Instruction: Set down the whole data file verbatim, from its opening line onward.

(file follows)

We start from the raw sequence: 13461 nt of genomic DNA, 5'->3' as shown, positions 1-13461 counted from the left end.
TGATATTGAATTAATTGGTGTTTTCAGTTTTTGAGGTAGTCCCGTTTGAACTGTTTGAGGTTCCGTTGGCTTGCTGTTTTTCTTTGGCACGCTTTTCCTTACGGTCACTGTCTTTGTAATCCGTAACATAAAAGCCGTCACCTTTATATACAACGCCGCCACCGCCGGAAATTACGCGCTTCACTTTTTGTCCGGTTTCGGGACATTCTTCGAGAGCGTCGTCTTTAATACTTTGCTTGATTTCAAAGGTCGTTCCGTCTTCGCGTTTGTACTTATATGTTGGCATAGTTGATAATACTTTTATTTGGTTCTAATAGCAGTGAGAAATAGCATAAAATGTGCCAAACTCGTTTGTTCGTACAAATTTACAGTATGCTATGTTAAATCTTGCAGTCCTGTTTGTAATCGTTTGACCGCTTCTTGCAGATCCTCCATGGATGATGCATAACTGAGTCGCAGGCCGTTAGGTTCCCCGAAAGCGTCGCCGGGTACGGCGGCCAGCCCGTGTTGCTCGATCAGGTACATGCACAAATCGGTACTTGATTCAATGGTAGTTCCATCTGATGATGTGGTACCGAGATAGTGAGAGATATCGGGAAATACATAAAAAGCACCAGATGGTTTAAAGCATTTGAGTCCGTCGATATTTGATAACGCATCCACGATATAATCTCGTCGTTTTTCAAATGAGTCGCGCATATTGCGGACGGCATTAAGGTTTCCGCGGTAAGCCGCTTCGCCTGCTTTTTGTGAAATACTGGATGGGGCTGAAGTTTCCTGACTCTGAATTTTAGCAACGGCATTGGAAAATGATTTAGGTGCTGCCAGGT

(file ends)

We start from the raw sequence: 13461 nt of genomic DNA, 5'->3' as shown, positions 1-13461 counted from the left end.
TGATATTGAATTAATTGGTGTTTTCAGTTTTTGAGGTAGTCCCGTTTGAACTGTTTGAGGTTCCGTTGGCTTGCTGTTTTTCTTTGGCACGCTTTTCCTTACGGTCACTGTCTTTGTAATCCGTAACATAAAAGCCGTCACCTTTATATACAACGCCGCCACCGCCGGAAATTACGCGCTTCACTTTTTGTCCGGTTTCGGGACATTCTTCGAGAGCGTCGTCTTTAATACTTTGCTTGATTTCAAAGGTCGTTCCGTCTTCGCGTTTGTACTTATATGTTGGCATAGTTGATAATACTTTTATTTGGTTCTAATAGCAGTGAGAAATAGCATAAAATGTGCCAAACTCGTTTGTTCGTACAAATTTACAGTATGCTATGTTAAATCTTGCAGTCCTGTTTGTAATCGTTTGACCGCTTCTTGCAGATCCTCCATGGATGATGCATAACTGAGTCGCAGGCCGTTAGGTTCCCCGAAAGCGTCGCCGGGTACGGCGGCCAGCCCGTGTTGCTCGATCAGGTACATGCACAAATCGGTACTTGATTCAATGGTAGTTCCATCTGATGATGTGGTACCGAGATAGTGAGAGATATCGGGAAATACATAAAAAGCACCAGATGGTTTAAAGCATTTGAGTCCGTCGATATTTGATAACGCATCCACGATATAATCTCGTCGTTTTTCAAATGAGTCGCGCATATTGCGGACGGCATTAAGGTTTCCGCGGTAAGCCGCTTCGCCTGCTTTTTGTGAAATACTGGATGGGGCTGAAGTTTCCTGACTCTGAATTTTAGCAACGGCATTGGAAAATGATTTAGGTGCTGCCAGGT